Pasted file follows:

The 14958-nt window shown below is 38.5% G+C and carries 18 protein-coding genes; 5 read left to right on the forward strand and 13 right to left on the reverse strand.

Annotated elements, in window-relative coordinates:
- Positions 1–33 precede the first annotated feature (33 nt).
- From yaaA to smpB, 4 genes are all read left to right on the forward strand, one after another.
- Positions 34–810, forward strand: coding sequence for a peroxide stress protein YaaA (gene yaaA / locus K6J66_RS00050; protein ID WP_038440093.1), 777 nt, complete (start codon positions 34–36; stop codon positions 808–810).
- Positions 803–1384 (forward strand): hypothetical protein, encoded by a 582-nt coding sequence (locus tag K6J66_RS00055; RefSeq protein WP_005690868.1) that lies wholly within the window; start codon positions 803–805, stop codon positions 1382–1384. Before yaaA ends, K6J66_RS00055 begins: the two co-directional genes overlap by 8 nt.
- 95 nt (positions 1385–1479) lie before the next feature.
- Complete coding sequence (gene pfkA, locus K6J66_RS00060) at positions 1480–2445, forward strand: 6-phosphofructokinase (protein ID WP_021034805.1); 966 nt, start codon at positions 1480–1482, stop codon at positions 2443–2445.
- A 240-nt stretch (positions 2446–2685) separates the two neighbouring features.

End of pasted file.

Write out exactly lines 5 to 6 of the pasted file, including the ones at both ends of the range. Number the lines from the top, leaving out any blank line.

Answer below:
- Positions 34–810, forward strand: coding sequence for a peroxide stress protein YaaA (gene yaaA / locus K6J66_RS00050; protein ID WP_038440093.1), 777 nt, complete (start codon positions 34–36; stop codon positions 808–810).
- Positions 803–1384 (forward strand): hypothetical protein, encoded by a 582-nt coding sequence (locus tag K6J66_RS00055; RefSeq protein WP_005690868.1) that lies wholly within the window; start codon positions 803–805, stop codon positions 1382–1384. Before yaaA ends, K6J66_RS00055 begins: the two co-directional genes overlap by 8 nt.